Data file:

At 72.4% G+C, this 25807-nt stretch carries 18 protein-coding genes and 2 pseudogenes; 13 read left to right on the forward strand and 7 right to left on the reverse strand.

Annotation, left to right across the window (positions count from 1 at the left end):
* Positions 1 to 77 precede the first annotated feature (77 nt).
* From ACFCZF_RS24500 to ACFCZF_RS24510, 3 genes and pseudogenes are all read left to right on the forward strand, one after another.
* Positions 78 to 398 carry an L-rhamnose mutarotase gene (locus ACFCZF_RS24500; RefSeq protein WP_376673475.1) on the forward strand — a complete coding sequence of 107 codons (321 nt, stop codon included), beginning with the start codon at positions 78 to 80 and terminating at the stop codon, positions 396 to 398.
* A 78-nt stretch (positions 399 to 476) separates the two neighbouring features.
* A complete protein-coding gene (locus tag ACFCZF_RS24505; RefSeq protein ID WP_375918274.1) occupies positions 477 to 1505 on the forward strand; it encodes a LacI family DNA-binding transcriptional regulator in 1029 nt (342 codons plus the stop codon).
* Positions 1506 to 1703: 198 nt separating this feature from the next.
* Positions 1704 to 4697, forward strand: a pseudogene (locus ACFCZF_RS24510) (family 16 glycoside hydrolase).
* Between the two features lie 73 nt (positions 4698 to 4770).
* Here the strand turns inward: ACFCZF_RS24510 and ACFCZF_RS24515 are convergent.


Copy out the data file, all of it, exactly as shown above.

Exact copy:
At 72.4% G+C, this 25807-nt stretch carries 18 protein-coding genes and 2 pseudogenes; 13 read left to right on the forward strand and 7 right to left on the reverse strand.

Annotation, left to right across the window (positions count from 1 at the left end):
* Positions 1 to 77 precede the first annotated feature (77 nt).
* From ACFCZF_RS24500 to ACFCZF_RS24510, 3 genes and pseudogenes are all read left to right on the forward strand, one after another.
* Positions 78 to 398 carry an L-rhamnose mutarotase gene (locus ACFCZF_RS24500; RefSeq protein WP_376673475.1) on the forward strand — a complete coding sequence of 107 codons (321 nt, stop codon included), beginning with the start codon at positions 78 to 80 and terminating at the stop codon, positions 396 to 398.
* A 78-nt stretch (positions 399 to 476) separates the two neighbouring features.
* A complete protein-coding gene (locus tag ACFCZF_RS24505; RefSeq protein ID WP_375918274.1) occupies positions 477 to 1505 on the forward strand; it encodes a LacI family DNA-binding transcriptional regulator in 1029 nt (342 codons plus the stop codon).
* Positions 1506 to 1703: 198 nt separating this feature from the next.
* Positions 1704 to 4697, forward strand: a pseudogene (locus ACFCZF_RS24510) (family 16 glycoside hydrolase).
* Between the two features lie 73 nt (positions 4698 to 4770).
* Here the strand turns inward: ACFCZF_RS24510 and ACFCZF_RS24515 are convergent.